Laura Ludlow Mills & Reeve

COMMENT | Attaining net zero is not a ‘one-off badge’

As buildings contribute nearly 40% of annual global greenhouse gas emissions, sustainable building projects will be vital to cities and the UK as a whole in achieving ambitious net zero targets, writes Laura Ludlow.

As more landowners and developers commit to net zero, we are seeing increasing proposals for net zero buildings – buildings which balance any greenhouse gases produced during development and emitted during the running of the building with emissions taken out of the atmosphere.

An innovative net carbon zero office building at New Bailey in Salford recently received unanimous approval from Salford City Council. The project, proposed by the English Cities Fund (a joint venture between Homes England, Legal & General and Muse Developments) and Make Architects, will run entirely on renewable energy and feature an external “living wall” of ivy and other greenery, designed to reduce pollutants in the air, provide effective thermic insulation and increase biodiversity.

We see other examples, such as The Forge in Southwark, where Landsec is aspiring to develop the first commercial building constructed and operated in line with the UK Green Building Council’s net zero carbon buildings framework.

These projects are examples of potential office space for the future, which combine attractive looking buildings with functionality of purpose for the cityscape, whilst making sustainability and green credentials a priority. It is worth remembering that being net zero carbon is not a one-off badge and is a standard the building must attain throughout its lifecycle. Innovative construction and committed sustainable use will be key to achieving this.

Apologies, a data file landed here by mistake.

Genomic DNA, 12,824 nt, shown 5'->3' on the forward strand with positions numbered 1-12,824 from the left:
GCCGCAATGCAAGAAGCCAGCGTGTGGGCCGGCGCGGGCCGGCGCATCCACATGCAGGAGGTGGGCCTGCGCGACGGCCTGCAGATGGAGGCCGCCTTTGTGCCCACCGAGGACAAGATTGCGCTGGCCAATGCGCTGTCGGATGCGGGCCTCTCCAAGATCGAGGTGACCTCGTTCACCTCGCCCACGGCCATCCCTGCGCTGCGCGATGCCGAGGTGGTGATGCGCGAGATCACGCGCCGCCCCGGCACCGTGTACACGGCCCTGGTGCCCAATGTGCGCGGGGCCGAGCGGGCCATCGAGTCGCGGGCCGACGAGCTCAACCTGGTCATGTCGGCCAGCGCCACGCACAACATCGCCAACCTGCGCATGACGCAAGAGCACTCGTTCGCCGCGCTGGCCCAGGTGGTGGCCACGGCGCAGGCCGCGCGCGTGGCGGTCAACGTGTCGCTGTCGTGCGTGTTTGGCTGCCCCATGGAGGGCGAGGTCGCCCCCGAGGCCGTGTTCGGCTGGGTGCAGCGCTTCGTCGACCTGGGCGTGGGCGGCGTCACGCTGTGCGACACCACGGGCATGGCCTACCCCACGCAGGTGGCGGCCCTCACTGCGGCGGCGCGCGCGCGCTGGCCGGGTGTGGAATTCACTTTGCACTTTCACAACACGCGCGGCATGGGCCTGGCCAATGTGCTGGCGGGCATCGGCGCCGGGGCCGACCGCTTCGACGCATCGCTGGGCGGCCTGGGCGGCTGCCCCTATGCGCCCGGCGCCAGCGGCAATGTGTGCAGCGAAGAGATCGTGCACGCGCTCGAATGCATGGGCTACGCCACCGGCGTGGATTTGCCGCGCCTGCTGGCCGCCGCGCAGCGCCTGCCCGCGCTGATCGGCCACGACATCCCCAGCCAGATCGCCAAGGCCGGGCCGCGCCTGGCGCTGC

Crucial to a net zero building’s success will be:

  • Using alternative and more sustainable building materials. Consider which materials have the highest embodied carbon (e.g. cement, steel, aluminium etc.) and which are carbon negative (e.g. timber)
  • Designing in climate adaptations from the start. The recently published Independent Assessment of UK Climate Risk by the Climate Change Committee highlighted the importance of this. Retrofitting adaptations to deal with climate change down the line will prove much more expensive than incorporating them into the initial design
  • Using alternative energy generation systems
  • Measuring emissions throughout the building’s lifecycle – BIM and digital twinning can help reduce operational emissions – and ensuring the building is used as it was designed to be. So often, innovative design solutions to emissions are not followed through when the building is fully occupied, meaning any potential advantages are lost
  • Looking at the whole lifecycle of the building from the outset, taking into account end-of-life demolition and recycling options

The built environment has a huge role to play in helping the UK to achieve its 2050 net zero carbon target and we expect to see a proliferation of these projects in the coming months and years.

For more detail on what it means to be net zero carbon in development and how we get there, read our Building towards net zero report. Download the overview report here or register for your copy of the full research paper here.

Find out more about the future of the real estate sector with our interactive ‘Mapping the FutuRE’

Laura Ludlow is principal associate at Mills & Reeve.

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